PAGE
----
Given the paucity of authentic cross-cultural collaborative research, we considered the Kenyan-U.S. research team a strength of this study. We found that this "insider-outsider" collaboration helped give an accurate representation of the issue of street children in Kenya, which is often lacking in work done by foreign authors. Such efforts contribute to the long and complex process of decolonizing (Gandhi, 1998, Smith, 1999) research in Africa and to the quality and depth of the research. Although it may not explicitly draw from cultural geography, much of the book brings readers into the hidden spaces as well as the public places inhabited by the street children. We gain access to their temporary "housing," recreation, daily rituals, and work in a wealth of details that interviews alone would not have provided.
Another strength of this volume is that it portrays street children not just as hapless victims and objects of pity, but as children who possess hopes, dreams for their future, and feelings of responsibility for each other. Although it does not turn away from the harsh realities of the street-the beatings, rapes, prostitution and drug use (particularly glue sniffing)-this book makes it clear that in most cases, street children are both proactive and resilient even in the face of these extremely difficult circumstances.
We found very little to critique in this book, and consequently, we have only a few minor quibbles. Considering the personal nature of the book, we were a bit surprised that it did not include any photographs-particularly some of the pictures that were taken by some of the children who participated in the research. Given that this study frequently refers to street children in Westlands, an affluent suburb, we also would have liked to have seen a discussion of whether there might be any differences between the survival skills of these children and those who beg in downtown Nairobi. Although the authors acknowledge crimes committed by street youth, they clearly are more concerned with the human rights violations committed by Kenyan police, reservists, and askaris (guards). While we agree with this well documented critique (Human Rights Watch Africa, 1997), it should have been noted that the rationale for these police actions against street children is the threat they pose to Kenya's number one business: tourism.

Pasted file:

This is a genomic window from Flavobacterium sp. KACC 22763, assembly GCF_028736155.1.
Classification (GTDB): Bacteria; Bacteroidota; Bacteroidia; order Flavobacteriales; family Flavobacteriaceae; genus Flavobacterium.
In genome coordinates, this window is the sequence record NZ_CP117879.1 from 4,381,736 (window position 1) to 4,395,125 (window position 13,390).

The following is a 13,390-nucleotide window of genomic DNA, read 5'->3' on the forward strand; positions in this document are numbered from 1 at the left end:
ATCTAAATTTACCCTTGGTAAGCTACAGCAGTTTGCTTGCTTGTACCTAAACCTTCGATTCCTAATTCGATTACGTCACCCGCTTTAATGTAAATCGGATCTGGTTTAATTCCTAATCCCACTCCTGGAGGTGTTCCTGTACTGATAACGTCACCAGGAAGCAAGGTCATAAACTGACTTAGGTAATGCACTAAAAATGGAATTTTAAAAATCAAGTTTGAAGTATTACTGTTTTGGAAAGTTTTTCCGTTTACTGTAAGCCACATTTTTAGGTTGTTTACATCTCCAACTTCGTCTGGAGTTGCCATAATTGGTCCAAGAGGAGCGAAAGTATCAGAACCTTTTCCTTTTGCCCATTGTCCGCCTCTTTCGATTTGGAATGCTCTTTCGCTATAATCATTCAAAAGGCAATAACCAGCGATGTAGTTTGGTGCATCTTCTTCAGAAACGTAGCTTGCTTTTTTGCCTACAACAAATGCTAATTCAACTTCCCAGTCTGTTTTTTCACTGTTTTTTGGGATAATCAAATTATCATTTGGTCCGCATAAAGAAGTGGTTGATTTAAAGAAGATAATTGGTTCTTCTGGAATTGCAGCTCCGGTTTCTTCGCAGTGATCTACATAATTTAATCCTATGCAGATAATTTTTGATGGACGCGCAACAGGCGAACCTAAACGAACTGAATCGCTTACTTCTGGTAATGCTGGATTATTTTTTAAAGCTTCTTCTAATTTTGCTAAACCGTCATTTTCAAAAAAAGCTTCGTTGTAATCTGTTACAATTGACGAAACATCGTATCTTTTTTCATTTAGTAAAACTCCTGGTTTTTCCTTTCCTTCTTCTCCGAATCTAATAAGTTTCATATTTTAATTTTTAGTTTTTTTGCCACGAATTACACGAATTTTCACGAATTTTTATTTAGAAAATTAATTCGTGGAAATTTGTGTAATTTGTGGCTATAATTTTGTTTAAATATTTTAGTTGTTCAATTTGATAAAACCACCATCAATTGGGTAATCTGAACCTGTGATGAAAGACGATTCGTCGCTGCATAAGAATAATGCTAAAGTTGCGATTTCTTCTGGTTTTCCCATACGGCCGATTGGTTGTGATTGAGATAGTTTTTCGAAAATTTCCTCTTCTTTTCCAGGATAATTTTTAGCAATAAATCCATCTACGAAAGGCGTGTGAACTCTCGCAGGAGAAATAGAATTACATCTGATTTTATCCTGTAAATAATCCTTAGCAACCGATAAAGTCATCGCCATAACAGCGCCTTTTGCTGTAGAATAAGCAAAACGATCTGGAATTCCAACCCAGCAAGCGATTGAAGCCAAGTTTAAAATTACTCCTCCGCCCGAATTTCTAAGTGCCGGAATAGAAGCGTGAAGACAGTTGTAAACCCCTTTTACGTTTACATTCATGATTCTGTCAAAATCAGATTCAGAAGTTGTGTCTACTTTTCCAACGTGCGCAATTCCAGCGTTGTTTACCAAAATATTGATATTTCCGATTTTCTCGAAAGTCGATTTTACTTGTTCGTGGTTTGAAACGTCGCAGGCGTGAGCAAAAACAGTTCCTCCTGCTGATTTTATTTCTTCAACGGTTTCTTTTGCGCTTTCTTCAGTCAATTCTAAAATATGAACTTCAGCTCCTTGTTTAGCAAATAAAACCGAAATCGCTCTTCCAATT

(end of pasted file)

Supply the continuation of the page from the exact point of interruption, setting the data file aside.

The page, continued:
In terms of the recommendations made in the final chapter, we found many familiar themes. However, in practice most, if not all, of the proposed solutions have been tried and few have worked. This is likely due to the overwhelming impact of persistent poverty and lack of sustainable, structural solutions. Universal education, for example, is a fine slogan, but in reality, most families cannot afford to educate their children beyond primary school. Youth with only a primary education are ill prepared to compete in the rapidly changing, globalized job market, particularly given the high rates of unemployment, impacts of imposed austerity measures, and other economic factors.
This book will be of interest to researchers in several disciplines, including African studies, cultural anthropology, family sociology, education, and childhood studies, as well as to a wide array of readers, including human rights advocates, and policy-makers. The examination of the gritty everyday lives and mapping of the urban terrains or "geographies of exclusion" (Sibley, 1995) inhabited by these children make for compelling reading and calls upon the reader to take action or become more involved in advocating for the rights of all children.
Patrick Wachira and Beth Blue Swadener
Government of Kenya (GOK) & UNICEF (1998). Situation Analysis of Children and Women in Kenya 1998. Nairobi: GOK and United Nations Children's Fund Kenya Country Office.
Human Rights Watch/Africa (1997). Juvenile Injustice: Police Abuse and Detention of Street Children in Kenya. New York: Human Rights Watch.
Kilbride, P.L. & Kilbride, J.C. (1990). Changing Family Life in East Africa: Women and Children at Risk. University Park: Pennsylvania State University Press.
Sibley, D. (1995). Geographies of Exclusion: Society and Difference in the West. London: Routledge.
Swadener, B.B., Kabiru, M. & Njenga, A. (2000). Does the Village Still Raise the Child?: A Collaborative Study of Changing Child-rearing and Early Education in Kenya. Albany: State University of New York Press.